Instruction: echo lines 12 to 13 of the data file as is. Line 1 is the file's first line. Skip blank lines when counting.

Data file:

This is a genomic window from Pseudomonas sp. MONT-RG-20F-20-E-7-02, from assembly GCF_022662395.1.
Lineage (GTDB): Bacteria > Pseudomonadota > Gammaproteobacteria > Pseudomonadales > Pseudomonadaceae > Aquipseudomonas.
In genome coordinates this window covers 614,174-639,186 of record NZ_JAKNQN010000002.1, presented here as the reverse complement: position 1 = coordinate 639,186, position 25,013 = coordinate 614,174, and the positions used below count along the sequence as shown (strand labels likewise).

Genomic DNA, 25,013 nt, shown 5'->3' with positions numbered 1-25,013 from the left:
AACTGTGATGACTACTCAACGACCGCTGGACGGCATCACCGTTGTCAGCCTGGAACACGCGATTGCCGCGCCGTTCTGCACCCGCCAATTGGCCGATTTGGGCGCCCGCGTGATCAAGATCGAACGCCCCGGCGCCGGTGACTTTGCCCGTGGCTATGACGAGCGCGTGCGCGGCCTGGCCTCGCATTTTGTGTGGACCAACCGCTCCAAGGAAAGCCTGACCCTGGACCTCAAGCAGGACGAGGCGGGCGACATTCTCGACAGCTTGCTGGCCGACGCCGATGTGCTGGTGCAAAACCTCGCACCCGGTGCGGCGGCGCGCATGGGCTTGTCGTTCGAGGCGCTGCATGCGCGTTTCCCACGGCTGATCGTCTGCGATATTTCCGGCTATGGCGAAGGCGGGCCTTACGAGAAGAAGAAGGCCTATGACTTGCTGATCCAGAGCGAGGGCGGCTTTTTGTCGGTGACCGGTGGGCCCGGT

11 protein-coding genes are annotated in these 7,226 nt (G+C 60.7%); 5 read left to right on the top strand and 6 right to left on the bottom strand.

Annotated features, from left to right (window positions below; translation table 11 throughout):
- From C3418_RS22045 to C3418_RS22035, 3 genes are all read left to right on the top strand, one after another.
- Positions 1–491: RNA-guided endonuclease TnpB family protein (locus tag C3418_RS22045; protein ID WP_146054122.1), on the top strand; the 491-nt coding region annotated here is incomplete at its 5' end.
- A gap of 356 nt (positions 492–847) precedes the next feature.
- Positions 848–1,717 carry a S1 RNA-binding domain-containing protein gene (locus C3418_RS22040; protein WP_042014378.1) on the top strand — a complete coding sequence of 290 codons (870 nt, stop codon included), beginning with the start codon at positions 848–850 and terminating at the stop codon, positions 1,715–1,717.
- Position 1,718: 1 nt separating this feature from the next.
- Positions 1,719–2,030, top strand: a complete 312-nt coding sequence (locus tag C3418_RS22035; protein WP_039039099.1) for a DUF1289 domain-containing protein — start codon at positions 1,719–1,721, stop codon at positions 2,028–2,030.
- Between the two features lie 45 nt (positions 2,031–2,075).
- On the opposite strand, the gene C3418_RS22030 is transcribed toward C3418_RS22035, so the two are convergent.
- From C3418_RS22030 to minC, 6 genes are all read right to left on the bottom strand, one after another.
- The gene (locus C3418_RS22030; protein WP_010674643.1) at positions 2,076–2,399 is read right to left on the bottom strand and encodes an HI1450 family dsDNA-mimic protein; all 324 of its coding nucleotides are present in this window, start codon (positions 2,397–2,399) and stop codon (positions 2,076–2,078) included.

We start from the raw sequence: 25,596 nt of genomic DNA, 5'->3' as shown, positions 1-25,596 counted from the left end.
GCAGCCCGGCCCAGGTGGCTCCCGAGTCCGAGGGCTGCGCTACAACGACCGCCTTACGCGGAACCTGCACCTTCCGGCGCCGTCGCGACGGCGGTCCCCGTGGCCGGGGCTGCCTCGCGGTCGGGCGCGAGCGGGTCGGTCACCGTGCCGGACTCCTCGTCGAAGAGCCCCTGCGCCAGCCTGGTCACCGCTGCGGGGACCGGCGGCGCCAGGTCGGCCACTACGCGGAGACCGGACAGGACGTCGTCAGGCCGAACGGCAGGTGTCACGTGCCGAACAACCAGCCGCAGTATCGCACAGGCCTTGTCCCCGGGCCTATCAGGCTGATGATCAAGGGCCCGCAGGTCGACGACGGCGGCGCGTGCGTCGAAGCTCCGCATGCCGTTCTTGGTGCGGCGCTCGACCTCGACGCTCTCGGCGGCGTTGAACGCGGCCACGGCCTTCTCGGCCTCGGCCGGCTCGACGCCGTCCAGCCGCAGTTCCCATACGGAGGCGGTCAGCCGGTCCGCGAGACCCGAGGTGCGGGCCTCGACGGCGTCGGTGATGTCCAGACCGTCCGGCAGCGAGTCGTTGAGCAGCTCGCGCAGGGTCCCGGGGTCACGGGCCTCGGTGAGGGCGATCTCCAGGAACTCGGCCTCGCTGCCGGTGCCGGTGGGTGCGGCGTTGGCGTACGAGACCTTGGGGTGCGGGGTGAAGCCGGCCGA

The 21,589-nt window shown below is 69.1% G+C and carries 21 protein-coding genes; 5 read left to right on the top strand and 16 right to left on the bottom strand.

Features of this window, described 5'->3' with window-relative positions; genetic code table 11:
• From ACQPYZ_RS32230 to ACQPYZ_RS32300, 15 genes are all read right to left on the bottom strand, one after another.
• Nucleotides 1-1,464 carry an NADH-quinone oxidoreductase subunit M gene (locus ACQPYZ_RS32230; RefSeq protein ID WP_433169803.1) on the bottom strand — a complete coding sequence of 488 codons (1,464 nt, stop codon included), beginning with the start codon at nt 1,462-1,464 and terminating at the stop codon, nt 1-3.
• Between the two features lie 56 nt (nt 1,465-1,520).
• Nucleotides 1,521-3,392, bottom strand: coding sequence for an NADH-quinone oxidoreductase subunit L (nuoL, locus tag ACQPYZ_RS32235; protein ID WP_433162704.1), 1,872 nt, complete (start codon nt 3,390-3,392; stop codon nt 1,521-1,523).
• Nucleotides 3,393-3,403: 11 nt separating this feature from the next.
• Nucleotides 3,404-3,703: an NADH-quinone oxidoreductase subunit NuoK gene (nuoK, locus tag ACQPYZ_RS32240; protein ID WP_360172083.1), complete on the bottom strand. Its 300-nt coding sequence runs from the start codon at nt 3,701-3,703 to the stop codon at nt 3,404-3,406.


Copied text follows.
- Position 1,718: 1 nt separating this feature from the next.
- Positions 1,719–2,030, top strand: a complete 312-nt coding sequence (locus tag C3418_RS22035; protein WP_039039099.1) for a DUF1289 domain-containing protein — start codon at positions 1,719–1,721, stop codon at positions 2,028–2,030.